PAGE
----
“Breast Is Best”: A Mantra to Promote Infant Health? or Stigmatizing Adage to Guilt Moms - page 13

Before I go too far into this article, and risk being stoned to death by the maternal-child nurses, lactation consultants, and midwives out there, I would like to make a few critical points. ... Read More

  1. by   klone
    Oh, I have so many things to say about this!! Don't have a ton of time right now, but wanted to mention that one of the things that HUGELY drew me to the hospital where I work now is that they have a comprehensive case management program for pregnant/new moms, which includes postpartum home visits within a day or two after hospital discharge for all women in the program (which is 90+% of all the women who deliver). What I would love to see is a program like this for ALL hospitals, in all communities. I would also like to see the postpartum home visits expanded to include another visit at a week, and/or two weeks.

    One of the things the nurses do, standard, at these visits, is a bilirubin check. They've caught SO many in-crisis breastfeeding pairs through this program, intervened early to help get breastfeeding onto a better path, and yes, even readmitted babies who required phototherapy.
  2. by   Wuzzie
    Quote from klone
    Oh, I have so many things to say about this!! Don't have a ton of time right now, but wanted to mention that one of the things that HUGELY drew me to the hospital where I work now is that they have a comprehensive case management program for pregnant/new moms, which includes postpartum home visits within a day or two after hospital discharge for all women in the program (which is 90+% of all the women who deliver). What I would love to see is a program like this for ALL hospitals, in all communities. I would also like to see the postpartum home visits expanded to include another visit at a week, and/or two weeks.

    One of the things the nurses do, standard, at these visits, is a bilirubin check. They've caught SO many in-crisis breastfeeding pairs through this program, intervened early to help get breastfeeding onto a better path, and yes, even readmitted babies who required phototherapy.

    Wish I could give this post more than one like. I think for as advanced as the U.S. is in medicine we are really dropping the ball when it comes to perinatal/postnatal care. The Europeans do it so much better.
  3. by   sanakruz
    Breast is best.

    Of course, use a pump! Who is stopping you?

    Call La Leche league. (Talk to other moms.) DOZENS of resources available.

    No, we havent gone overboard. Breast is best.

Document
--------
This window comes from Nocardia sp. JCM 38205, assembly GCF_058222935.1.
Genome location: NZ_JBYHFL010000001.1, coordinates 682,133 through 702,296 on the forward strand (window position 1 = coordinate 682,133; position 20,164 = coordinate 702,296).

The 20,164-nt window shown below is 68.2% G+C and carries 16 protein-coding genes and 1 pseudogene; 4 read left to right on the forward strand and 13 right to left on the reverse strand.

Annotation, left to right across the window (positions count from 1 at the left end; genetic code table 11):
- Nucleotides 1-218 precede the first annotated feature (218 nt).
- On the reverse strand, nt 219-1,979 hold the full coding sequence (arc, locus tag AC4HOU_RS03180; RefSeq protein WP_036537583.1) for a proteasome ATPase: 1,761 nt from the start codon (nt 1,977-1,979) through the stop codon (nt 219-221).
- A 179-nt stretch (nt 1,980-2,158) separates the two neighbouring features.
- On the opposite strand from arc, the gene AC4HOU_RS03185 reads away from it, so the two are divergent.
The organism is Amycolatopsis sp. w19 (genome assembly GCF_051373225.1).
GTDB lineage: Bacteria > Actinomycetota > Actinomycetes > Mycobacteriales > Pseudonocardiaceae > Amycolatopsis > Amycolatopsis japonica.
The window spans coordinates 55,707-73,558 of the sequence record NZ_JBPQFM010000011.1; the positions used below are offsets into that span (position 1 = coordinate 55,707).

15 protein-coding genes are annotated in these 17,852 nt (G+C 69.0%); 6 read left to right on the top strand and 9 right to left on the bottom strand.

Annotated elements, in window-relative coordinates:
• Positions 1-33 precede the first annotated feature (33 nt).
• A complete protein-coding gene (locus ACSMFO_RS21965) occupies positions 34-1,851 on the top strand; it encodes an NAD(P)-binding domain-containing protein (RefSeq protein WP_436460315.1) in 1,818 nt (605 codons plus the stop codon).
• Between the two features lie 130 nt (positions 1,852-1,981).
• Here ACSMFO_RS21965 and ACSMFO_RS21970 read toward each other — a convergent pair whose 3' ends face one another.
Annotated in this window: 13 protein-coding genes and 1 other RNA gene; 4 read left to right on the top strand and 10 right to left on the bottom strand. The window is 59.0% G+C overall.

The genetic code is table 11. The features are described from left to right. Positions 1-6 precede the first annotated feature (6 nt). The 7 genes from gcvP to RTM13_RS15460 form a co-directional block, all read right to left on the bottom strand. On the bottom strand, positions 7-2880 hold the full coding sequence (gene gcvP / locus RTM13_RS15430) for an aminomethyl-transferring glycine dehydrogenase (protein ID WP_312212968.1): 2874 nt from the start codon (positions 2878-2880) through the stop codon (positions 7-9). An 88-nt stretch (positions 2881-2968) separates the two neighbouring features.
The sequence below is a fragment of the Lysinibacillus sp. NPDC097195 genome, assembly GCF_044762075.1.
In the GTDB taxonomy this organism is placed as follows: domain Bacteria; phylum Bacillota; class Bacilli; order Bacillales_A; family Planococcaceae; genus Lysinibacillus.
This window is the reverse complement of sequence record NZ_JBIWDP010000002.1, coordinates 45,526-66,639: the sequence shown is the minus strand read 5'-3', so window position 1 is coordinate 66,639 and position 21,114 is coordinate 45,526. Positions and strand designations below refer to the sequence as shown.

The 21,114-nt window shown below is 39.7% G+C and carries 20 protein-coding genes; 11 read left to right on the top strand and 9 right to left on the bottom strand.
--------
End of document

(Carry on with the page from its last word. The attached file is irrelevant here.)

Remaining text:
4. by   jodyangel
    Klone,

    Tell us more about this. HOW did this program get started and where does the funding come from?

    ...comprehensive case management program for pregnant/new moms, which includes postpartum home visits within a day or two after hospital discharge for all women in the program (which is 90+% of all the women who deliver).
  5. by   klone
    Quote from jodyangel
    Klone,

    Tell us more about this. HOW did this program get started and where does the funding come from?

    ...comprehensive case management program for pregnant/new moms, which includes postpartum home visits within a day or two after hospital discharge for all women in the program (which is 90+% of all the women who deliver).
    Funny you should ask, because this is currently my VERY FAVORITE TOPIC and I could chat anyone up about it for days if they ask! The program has been in our rural community (population 20,000) for over 25 years. We have a 100% referral rate from the OB care providers, and 100% buy-in from the community's pediatricians. Over 90% of the women who deliver at our hospital has at least one visit from our OB case managers, and most of the women have multiple visits, which take place prenatally in the home and on the unit, various formal education classes that are free, visits while inpatient after delivery (all of our maternity case managers are also IBCLCs), and postpartum home visits, as well as follow-up check-in calls for as long as the mother wants.

    The funding comes from the hospital - it's considered a "community benefits" program. It does not earn revenue of any kind. As a result, we have a shoestring budget and have to do lots with little. Luckily, the nurses who work in the program are used to that and are very fiscally minded.

    What's REALLY cool is that a large Oregon non-profit approached us this past summer because they recognize that the program is so incredibly awesome and they've given us a sizeable grant and have hired a researcher to spend the next year with us to document what we do, and this will be published, in order to provide a blueprint of the program for other communities that wish to replicate the program. SO SO EXCITED!!

close